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Date:	Wed, 12 Jun 2013 08:09:14 -0700
From:	Dave Hansen <dave.hansen@...el.com>
To:	linux-ext4@...r.kernel.org, LKML <linux-kernel@...r.kernel.org>,
	Theodore Ts'o <tytso@....edu>, Jan kara <jack@...e.cz>,
	gnehzuil.liu@...il.com
Subject: Re: ext4 extent status tree LRU locking

On 06/12/2013 12:17 AM, Zheng Liu wrote:
> On Tue, Jun 11, 2013 at 04:22:16PM -0700, Dave Hansen wrote:
>> I've got a test case which I intended to use to stress the VM a bit.  It
>> fills memory up with page cache a couple of times.  It essentially runs
>> 30 or so cp's in parallel.
> 
> Could you please share your test case with me? I am glad to look at it
> and think about how to improve LRU locking.

I'll look in to giving you the actual test case.  But I'm not sure of
the licensing on it.

Essentially, the test creates an (small (~256MB) ext4 fs on a
loopback-mounted ramfs device.  It then goes and creates 160 64GB sparse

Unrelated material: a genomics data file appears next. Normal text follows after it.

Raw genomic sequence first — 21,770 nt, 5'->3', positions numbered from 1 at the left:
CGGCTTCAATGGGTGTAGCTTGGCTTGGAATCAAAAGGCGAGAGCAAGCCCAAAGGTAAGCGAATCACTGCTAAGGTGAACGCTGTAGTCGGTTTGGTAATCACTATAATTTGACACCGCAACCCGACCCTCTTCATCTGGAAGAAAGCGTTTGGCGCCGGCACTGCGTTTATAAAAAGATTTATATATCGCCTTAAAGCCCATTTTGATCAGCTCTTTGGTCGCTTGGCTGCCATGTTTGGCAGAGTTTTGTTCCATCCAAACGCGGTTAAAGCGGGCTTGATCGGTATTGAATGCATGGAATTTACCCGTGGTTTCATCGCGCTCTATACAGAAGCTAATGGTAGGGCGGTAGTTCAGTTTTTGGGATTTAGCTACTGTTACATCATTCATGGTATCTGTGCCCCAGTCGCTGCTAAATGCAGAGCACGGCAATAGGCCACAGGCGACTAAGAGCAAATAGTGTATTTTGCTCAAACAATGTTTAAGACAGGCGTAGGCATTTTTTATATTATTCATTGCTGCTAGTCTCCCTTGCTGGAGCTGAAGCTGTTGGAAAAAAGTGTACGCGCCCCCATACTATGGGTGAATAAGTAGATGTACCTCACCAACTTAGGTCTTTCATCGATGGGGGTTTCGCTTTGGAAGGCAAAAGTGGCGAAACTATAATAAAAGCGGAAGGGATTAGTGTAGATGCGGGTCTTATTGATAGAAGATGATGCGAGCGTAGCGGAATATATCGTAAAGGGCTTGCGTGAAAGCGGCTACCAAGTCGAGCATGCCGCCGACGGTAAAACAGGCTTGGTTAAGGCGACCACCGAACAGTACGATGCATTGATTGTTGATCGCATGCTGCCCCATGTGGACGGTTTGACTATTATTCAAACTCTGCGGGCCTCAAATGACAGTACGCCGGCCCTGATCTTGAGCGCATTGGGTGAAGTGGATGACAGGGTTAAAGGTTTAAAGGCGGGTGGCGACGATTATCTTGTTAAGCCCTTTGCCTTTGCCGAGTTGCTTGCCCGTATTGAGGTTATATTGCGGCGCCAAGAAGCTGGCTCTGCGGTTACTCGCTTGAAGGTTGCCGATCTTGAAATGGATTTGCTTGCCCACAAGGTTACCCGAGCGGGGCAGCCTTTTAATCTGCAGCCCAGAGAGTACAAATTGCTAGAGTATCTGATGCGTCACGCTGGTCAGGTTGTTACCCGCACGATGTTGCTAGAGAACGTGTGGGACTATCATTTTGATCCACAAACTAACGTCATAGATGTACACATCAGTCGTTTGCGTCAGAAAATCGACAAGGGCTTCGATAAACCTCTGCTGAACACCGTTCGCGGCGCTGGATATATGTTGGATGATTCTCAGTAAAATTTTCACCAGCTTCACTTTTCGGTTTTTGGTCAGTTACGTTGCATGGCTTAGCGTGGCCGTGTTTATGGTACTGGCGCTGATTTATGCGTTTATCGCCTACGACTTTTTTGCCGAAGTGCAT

files (one per cpu) and then cp's them all to /dev/null.

>> 98% of my CPU is system time, and 96% of _that_ is being spent on the
>> spinlock in ext4_es_lru_add().  I think the LRU list head and its lock
>> end up being *REALLY* hot cachelines and are *the* bottleneck on this
>> test.  Note that this is _before_ we go in to reclaim and actually start
>> calling in to the shrinker.  There is zero memory pressure in this test.
>>
>> I'm not sure the benefits of having a proper in-order LRU during reclaim
>> outweigh such a drastic downside for the common case.
> 
> A proper in-order LRU can help us to reclaim some memory from extent
> status tree when we are under heavy memory pressure.  When shrinker
> tries to reclaim extents from these trees, some extents of files that
> are accessed infrequnetly will be reclaimed because we hope that
> frequently accessed files' extents can be kept in memory as much as
> possible.  That is why we need a proper in-order LRU list.

Does it need to be _strictly_ in order, though?  In other words, do you
truly need a *global*, perfectly in-order LRU?

You could make per-cpu LRUs, and batch movement on and off the global
LRU once the local ones get to be a certain size.  Or, you could keep
them cpu-local *until* the shrinker is called, when the shrinker could
go drain all the percpu ones.

Or, you could tag each extent in memory with its last-used time.  You
write an algorithm to go and walk the tree and attempt to _generally_
free the oldest objects out of a limited window.

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